October 18, 2013
Expectant mother stays hopeful through breast cancer
Sarah Lien was 24 when she was diagnosed with breast cancer, yet she was not unprepared for the news.
She had spent six years going from doctor to doctor to ask about being tested for cancer. They all told her she was too young to worry about it.
Lien suspected otherwise. Ever since she learned that her mother, UW School of Nursing alumna Barbara Hawkins, was first diagnosed with breast cancer at age 37, Lien wondered what her own chances were for getting cancer at a young age.
She found out in March 2010, after feeling a lump in her right breast during a self-exam. She received her first mammogram the next day, and shortly after was diagnosed with stage 3 breast cancer.
Lien learned at the UWMC Medical Genetics Clinic that she has the BRCA2 breast cancer gene, inherited from her father’s side of the family. (Her mother and sister subsequently tested negative for the gene.) Several doctors she saw recommended a mastectomy, but were focused only on eradicating the cancer.
“Doctors told me that I couldn’t worry about my fertility or appearance, that I should only be concerned with longevity of life, but as a newly married woman who wants four children, I was concerned about those things,” Lien said. “I felt that no one knew what to do with a woman in her 20s asking about cancer.”
She became the patient of Dr. Kristine Calhoun, a surgeon and breast specialist, and Dr. David Mathes, a plastic surgeon At UW Medical Center and the Seattle Cancer Care Alliance. Calhoun is a UW associate professor of surgery in the Division of General Surgery, and Mathes is a UW associate professor of surgery, Division of Plastic Surgery.
After discussing treatment options with them at the SCCA Breast Health Clinic, Lien opted for bilateral mastectomies, which is the removal of both breasts.
“The bilateral mastectomies made sense based on Sarah’s family history of breast cancer,” Calhoun said. “I supported her decision, and was struck by her desire to maintain her fertility. She was very, very upfront about her desire to have children. She wanted to do everything possible to beat her cancer so she could achieve that goal.”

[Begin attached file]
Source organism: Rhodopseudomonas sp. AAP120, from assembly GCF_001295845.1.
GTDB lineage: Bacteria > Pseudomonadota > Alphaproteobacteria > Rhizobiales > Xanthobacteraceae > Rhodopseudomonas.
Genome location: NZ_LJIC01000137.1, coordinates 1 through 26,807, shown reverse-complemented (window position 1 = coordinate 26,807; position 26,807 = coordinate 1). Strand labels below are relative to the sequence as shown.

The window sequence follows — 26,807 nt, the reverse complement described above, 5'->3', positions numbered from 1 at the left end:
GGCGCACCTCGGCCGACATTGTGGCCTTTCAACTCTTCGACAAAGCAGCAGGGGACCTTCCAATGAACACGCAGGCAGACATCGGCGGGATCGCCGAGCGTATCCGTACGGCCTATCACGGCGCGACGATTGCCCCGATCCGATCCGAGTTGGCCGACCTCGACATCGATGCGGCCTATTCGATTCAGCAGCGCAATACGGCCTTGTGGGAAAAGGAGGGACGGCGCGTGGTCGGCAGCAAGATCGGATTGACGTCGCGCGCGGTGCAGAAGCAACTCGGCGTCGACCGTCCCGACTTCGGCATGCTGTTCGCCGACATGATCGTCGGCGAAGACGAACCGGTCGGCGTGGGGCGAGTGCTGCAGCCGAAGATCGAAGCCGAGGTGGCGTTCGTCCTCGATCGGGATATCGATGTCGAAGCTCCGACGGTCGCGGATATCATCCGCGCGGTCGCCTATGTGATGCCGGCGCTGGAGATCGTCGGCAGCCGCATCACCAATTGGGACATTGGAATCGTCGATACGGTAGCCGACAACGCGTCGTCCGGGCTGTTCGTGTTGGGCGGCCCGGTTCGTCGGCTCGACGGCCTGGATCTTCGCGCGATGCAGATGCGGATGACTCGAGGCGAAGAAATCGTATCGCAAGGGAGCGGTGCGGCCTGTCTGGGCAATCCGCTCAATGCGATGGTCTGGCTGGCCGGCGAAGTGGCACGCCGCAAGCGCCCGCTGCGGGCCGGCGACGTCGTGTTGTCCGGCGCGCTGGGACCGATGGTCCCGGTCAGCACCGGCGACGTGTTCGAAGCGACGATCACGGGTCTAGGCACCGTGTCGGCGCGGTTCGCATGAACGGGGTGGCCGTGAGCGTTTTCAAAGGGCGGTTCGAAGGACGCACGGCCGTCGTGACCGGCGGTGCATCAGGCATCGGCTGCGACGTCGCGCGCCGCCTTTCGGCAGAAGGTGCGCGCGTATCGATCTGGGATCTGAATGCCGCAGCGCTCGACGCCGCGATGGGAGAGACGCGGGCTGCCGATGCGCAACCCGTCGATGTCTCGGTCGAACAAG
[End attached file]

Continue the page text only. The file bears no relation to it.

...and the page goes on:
Mathes likewise listened to Lien’s concerns about how her body would look after surgery. He told her he would do his best to rebuild her breasts the way she wanted.
“Honestly, I just wanted to look great in a bikini, and I wanted to feel comfortable with my body,” Lien said. “I’m extremely happy with the results.”
Lien remained optimistic throughout her experience. She said that she modeled her mother’s approach to overcoming the disease.
Their cancer journeys are interwoven. Hawkins was diagnosed with breast cancer again in 2008, and for a third time in 2010, after which she chose to have a double mastectomy. Last October, Hawkins was diagnosed with stage 4 bone disease.
Mother and daughter have taken turns supporting each other through diagnosis, radiation, chemotherapy, surgery, and recovery. When Hawkins went through radiation, Lien had a card waiting for her at the hospital five days a week for six weeks, the duration of her treatment.
“There is a special bond between Sarah and me because we have gone through cancer together,” Hawkins said. “We know what each other is thinking and feeling.”
Hawkins is receiving bone-strengthening treatment and takes oral chemotherapy, yet still works full-time as a critical-care nurse. Lien is in remission and pregnant with her first child, a girl whose middle name will be Elizabeth, after both her and Hawkins’ middle name. Her due date is Nov. 20, Hawkins’ birthday.
“Cancer affected every part of my life and my mother’s life, but blessings came out of our cancer journey: new friends, support from so many people, and my relationship with my mom has grown,” Lien said. “Cancer has devastated our lives, but the struggles are well worth the blessings and knowledge that resulted. I wouldn’t wish cancer on anybody, but I’m happy with how it turned out. There is life after cancer.”
Lien and Hawkins and the story of their family journey with breast cancer is scheduled for NBC Nightly News with Brian Williams tonight, Friday, Oct. 18. In Seattle, the newscast appears at 6 p.m. on KING TV, channel 5, and is expected to be rebroadcast on KING-5 News.